The Camindandes Llamigos renders have finally been finished and now the moment we’ve all been waiting for is here! The third Caminandes open movie made by The Blender Institute (and the second one rendered with RenderStreet) has been released.
We’re starting our 2016 interview series with Zacharias Reinhardt who has been playing around creating Sci-Fi movies since he was a teenager. Now, at 26, he is a Blender Certified Trainer and, together with his brother Vincent, is the owner of the AgenZasBrothers agency.
As you will learn, Zacharias now puts his efforts mostly into tutoring—doing workshops, Blender video tutorials, in-house training for companies and even remote teaching. He has made more than 180 Blender tutorials which are free on YouTube. But Zach is also into doing his own films, and his project Repto108 is now in the pipeline. Read on for some cool answers from Zach.
Another year has passed, and we’re again drawing the line to sum things up. We worked hard to follow the path we chose for RenderStreet and its mission—to help artists and studios deliver awesome 3D work—to the best of our abilities. We were able to secure the resources and bring to life the second edition of our RenderStreet for Artists program, extending the free rendering for open projects for another year. We launched RenderStreet One, offering a low-cost alternative for the users that need to keep their rendering budget in check.
Also, our effort in finding a way to further help small and medium studios had its first tangible results with the custom studio rendering plan released in the second half of the year. This new service tier proved to be a great enabler to studios that have a Blender pipeline or larger rendering volumes and we’ve got confirmation it’s on the right track. It’s invitation-only at the moment, but if you’re doing volumes of pro work in Blender and need an external rendering resource that won’t burn a hole in your pocket, drop us a line.
At the beginning of this year, I was recommending some of the best laptops for 3D rendering on the market. We’re now close to the end of the year, and in the meantime the hardware has been upgraded with new performance parts. Let’s see what they are, and which notebooks come with the new hardware at this moment.
Intel Skylake CPUs. The 6th generation Core CPU line from Intel has been released and it’s already available in some notebooks from major manufacturers. The CPU that will most likely replace the most popular part in performance notebooks (i7-4720HQ) is the i7-6700HQ. It offers roughly the same performance, but the 14nm process brings a better power profile so it will add a bit to the battery life. Expect to see the 6700HQ as a mainstream CPU in gaming/performance notebooks released starting with this fall.
— Sebastian König (@s_koenig) December 1, 2015
— Sebastian König (@s_koenig) August 14, 2015
We’re soon celebrating three years since we launched RenderStreet—starting off bootstrapped, running our first years as a startup, and now shifting gears into a growing business and reaching out to new markets. Our evolution has been noticed by Creative Seeds, the national partner of Creative Business Cup initiative, who invited us to represent Romania at this year’s Creative Business Cup competition.
Creative Business Cup is organized by the Center for Cultural and Experience Economy and started as a national competition in Denmark in 2010. In 2012 CBC opened its doors to entrepreneurs from creative industries from around the world.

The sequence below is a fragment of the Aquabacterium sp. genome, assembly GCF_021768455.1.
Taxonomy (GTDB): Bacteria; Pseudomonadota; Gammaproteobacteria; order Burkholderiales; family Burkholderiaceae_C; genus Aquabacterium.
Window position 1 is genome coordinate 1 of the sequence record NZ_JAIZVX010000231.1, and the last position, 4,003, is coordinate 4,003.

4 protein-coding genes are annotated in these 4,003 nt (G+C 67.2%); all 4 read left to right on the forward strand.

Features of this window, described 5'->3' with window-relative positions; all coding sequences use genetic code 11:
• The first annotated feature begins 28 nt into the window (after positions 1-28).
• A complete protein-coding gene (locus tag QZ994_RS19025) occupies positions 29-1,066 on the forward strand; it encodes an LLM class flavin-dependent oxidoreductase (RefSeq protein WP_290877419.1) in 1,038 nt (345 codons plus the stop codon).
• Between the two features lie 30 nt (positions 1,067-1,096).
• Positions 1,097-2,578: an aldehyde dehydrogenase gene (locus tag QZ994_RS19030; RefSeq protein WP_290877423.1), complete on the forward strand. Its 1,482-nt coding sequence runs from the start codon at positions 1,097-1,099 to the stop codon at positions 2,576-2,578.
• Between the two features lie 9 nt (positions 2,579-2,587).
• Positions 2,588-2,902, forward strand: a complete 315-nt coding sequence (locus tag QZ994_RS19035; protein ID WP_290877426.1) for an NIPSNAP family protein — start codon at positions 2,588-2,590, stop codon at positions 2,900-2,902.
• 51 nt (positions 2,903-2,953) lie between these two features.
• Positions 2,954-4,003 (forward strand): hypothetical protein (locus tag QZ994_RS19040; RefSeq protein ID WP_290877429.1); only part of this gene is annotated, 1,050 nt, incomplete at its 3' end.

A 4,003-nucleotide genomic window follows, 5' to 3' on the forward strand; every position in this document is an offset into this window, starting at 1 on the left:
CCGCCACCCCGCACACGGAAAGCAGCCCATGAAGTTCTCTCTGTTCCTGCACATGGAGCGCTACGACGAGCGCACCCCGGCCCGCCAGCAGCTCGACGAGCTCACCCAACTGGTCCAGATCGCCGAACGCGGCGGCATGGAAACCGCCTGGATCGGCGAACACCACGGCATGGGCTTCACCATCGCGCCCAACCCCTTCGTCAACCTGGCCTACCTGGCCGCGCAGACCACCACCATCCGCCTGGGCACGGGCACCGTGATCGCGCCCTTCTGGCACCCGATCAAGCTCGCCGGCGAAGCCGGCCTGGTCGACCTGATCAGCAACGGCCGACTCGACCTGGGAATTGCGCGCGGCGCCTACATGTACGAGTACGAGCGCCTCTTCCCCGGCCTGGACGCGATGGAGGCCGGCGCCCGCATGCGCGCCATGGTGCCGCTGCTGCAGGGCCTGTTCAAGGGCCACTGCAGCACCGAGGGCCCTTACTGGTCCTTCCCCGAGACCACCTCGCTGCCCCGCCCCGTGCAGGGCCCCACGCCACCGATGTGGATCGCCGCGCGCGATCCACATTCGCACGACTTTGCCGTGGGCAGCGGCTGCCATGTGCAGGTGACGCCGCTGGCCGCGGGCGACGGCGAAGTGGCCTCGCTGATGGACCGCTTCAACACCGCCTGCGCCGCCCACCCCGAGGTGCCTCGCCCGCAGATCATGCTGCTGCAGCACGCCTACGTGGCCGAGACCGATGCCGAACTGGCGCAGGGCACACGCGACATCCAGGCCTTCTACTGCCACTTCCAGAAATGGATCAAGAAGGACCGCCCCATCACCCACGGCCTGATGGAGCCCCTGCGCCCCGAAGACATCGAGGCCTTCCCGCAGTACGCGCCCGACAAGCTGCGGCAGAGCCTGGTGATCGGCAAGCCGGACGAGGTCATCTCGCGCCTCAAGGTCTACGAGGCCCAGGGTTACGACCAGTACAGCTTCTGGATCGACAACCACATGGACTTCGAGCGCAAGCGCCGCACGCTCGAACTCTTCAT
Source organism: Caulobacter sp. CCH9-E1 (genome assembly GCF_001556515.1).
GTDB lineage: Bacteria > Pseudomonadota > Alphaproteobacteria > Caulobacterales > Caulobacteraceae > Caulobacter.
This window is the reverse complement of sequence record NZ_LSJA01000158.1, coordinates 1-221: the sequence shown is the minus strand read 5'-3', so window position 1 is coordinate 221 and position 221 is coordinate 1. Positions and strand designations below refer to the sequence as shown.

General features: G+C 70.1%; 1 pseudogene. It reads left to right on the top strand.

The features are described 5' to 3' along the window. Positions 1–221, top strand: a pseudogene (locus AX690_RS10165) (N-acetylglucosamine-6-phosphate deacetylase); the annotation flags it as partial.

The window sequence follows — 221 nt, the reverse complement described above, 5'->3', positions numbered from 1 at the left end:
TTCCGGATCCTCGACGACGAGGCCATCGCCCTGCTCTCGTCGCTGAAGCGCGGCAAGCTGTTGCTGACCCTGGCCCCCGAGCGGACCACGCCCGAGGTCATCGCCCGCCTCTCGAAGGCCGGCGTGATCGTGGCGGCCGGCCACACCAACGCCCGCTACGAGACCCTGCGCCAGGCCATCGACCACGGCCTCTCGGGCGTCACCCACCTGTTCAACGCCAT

The Blender Conference is, as you know, the biggest Blender-related event, and probably the only place where Blenderheads from all over the world come together every year. It’s also the place to learn first-hand about what’s coming next to Blender software and see who did what using Blender—there’s no shortage of ideas there, trust me. And finally, for me it’s also a good place to catch up with friends, and to meet some of the people I’ve only talked to by emails and tweets. Because of that, I wouldn’t miss it for the world.
One of the valuable lessons of adult life is that prevention is better than reaction. Because many people seem to ignore the risks of digital attacks, Kaspersky Lab created an online simulator showing how things can go wrong when handling money online.
A while ago, our servers rendered the presentation video for Kaspersky’s One Dollar Lesson website. The project was created by Latvian digital agency Wrong Digital and Gunvaldis Urtans has led the creation team that delivered all graphics and animation. Rendering was the shortest part of the process, with everything ready in a matter of hours. The project was a success and it’s been live for several months, but it is only now that the client has given permission to share the details.
The making-of video is showcasing the 3D journey’s most important moments and how they managed to educate people about the risks of online payments:
We’re celebrating this year’s edition of Blender Conference with a special treat. During 23-25th of October we’ll be giving you access to our all-you-can-render program. Yes, you heard it well. Three days of rendering, for just $1.
We’re rolling this through our RenderStreet One program and you just need to pay one dollar at sign up. After joining, you’re good to go: upload your stuff and enjoy three days of rendering (program terms apply). No hidden costs, no bailout fees.
Professional or hobbyist, every 3D artist hates waiting for the renders to finish. This causes a continuous quest for finding the best solution to render faster and cheaper, which in turn generates countless pages of discussions in the forums, benchmark comparisons, and of course ‘versus’ debates.
I have answered questions on this subject quite a number of times – some of them general, some of them about specific hardware and some of them about our service. My past series of articles offered a bit of background info and some ideas about what to look at when comparing rendering solutions in general. Now, I’ll try to show a more specific use case: rendering at home or in a small office, versus using a professional farm (like RenderStreet).